In an address to the first session of a parliamentary commission carrying out an inquiry into the degree to which Giulio Regeni was subjected to scrutiny by Egyptian security services, Italian prosecutor Sergio Colaiocco accused Egypt of obstruction of justice in his investigation into the death of the PhD student, BBC reports.
“A web was spun by Egypt’s national security service from the October preceding his death, a web in which the apparatus used the people closest to Giulio in Cairo,” Colaiocco said during the hearing.
He alleges that those closest to him, namely his roommate, a street vendors’ unionist, and a friend who assisted him with translation work, informed on him to the secret service, according to Italian News Agency ANSA.
Colaiocco, together with prosecutor Michele Prestipino, has spearheaded the murder investigation in conjunction with Egyptian authorities.
Colaiocco said that Egypt’s reported findings were later disproved during the course of his investigation. “Fake stories were fabricated to throw off the investigation,” he claimed.
The prosecutor said that a postmortem examination carried out in Italy concluded that Regeni was tortured in stages between January 25th, 2016, the day he went missing, and the day he died, which contradicts Egypt’s report that the researcher died in a car crash.
The postmortem examination also showed that the victim suffered injuries consistent with an assault. The prosecutor said Regeni was beaten with “kicks, fists, sticks and clubs,” and that the cause of death was a broken neck.
Another claim that the prosecutor says was debunked was that of a witness who appeared on television alleging that he saw Regeni arguing with a foreigner near the Italian consulate the night before his death, which remains undetermined. The witness’ statement was contradicted by phone records, which showed that Regeni was watching a film online at that time.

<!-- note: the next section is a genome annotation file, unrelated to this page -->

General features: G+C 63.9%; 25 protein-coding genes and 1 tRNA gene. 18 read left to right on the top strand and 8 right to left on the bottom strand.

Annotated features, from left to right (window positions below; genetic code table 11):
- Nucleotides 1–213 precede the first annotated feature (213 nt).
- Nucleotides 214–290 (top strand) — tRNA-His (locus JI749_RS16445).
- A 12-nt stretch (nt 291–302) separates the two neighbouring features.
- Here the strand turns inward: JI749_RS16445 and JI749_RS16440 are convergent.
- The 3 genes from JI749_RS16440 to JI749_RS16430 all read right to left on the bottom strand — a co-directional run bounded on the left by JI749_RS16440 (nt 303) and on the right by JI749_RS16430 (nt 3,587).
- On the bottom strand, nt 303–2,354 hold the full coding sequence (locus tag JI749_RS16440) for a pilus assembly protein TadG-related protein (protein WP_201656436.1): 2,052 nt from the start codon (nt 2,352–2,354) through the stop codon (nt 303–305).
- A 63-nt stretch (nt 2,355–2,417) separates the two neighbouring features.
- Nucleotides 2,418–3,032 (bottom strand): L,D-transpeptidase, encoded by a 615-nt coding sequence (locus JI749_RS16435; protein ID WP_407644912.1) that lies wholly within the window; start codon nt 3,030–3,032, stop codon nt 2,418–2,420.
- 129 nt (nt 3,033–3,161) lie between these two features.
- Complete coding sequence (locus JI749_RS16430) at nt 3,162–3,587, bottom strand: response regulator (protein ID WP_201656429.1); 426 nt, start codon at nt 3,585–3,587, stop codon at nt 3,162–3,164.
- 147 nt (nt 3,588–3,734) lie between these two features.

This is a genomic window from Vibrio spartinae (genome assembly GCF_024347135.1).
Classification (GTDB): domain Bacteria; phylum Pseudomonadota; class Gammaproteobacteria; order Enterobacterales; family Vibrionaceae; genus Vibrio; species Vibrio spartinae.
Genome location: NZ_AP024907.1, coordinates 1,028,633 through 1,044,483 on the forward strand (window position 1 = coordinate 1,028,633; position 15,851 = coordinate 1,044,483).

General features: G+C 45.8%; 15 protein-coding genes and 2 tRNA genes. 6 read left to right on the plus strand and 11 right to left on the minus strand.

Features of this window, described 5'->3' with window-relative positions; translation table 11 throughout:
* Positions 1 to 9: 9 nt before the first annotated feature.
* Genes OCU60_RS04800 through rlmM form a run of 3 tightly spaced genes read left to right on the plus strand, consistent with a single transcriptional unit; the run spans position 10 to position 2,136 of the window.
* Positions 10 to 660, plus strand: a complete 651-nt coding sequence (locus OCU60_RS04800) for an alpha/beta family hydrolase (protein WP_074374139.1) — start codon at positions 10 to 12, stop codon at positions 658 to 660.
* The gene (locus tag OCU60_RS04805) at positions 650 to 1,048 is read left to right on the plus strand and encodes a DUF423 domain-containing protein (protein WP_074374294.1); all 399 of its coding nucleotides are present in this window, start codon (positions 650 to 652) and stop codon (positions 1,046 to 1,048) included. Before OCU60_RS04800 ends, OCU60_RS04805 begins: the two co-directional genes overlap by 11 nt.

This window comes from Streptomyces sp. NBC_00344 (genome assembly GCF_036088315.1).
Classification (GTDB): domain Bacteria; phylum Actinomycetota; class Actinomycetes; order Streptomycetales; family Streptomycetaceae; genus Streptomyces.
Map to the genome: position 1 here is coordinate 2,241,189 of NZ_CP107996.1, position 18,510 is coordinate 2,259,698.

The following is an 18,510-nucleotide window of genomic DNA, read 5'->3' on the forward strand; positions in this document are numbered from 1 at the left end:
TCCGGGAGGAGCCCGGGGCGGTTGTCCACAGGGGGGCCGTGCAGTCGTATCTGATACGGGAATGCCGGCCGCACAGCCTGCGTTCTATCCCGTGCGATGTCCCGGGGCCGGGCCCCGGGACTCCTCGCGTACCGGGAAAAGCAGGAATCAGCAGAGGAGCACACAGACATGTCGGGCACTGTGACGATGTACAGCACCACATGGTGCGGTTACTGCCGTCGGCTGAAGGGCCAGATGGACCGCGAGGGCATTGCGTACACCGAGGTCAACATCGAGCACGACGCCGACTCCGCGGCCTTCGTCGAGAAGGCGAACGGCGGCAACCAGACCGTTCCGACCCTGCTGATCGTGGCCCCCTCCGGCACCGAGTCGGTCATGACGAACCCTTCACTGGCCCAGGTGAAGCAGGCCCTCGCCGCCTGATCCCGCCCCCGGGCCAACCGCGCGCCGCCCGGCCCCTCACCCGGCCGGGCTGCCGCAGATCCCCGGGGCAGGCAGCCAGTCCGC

The committee, established last April, will not undertake any measures to establish criminal charges, but will only determine the political responsibility for Regeni’s murder.
“After years of false leads and misinformation, Parliament has finally made a step toward the reconstruction of the historical and political truth of one of the saddest episodes for our country. With the [committee], Italy will be able to identify and point out the political responsibilities, as well as the motives and circumstances of his murder,” Erasmo Palazzotto who now heads the committee told Il Manifesto earlier this year.
Egypt has consistently denied any wrongdoing or involvement in Regeni’s murder, but did admit that he was under state security surveillance, according to BBC.
Regeni, a student at the University of Cambridge, went missing on January 25th, 2016. His body was found mutilated on February 3rd of the same year in a ditch on the Cairo-Alexandria highway. The doctoral student was reportedly conducting research on independent trade unions in Egypt.
Last year, Italian authorities have identified five members of Egypt’s National Security Agency as potential suspects.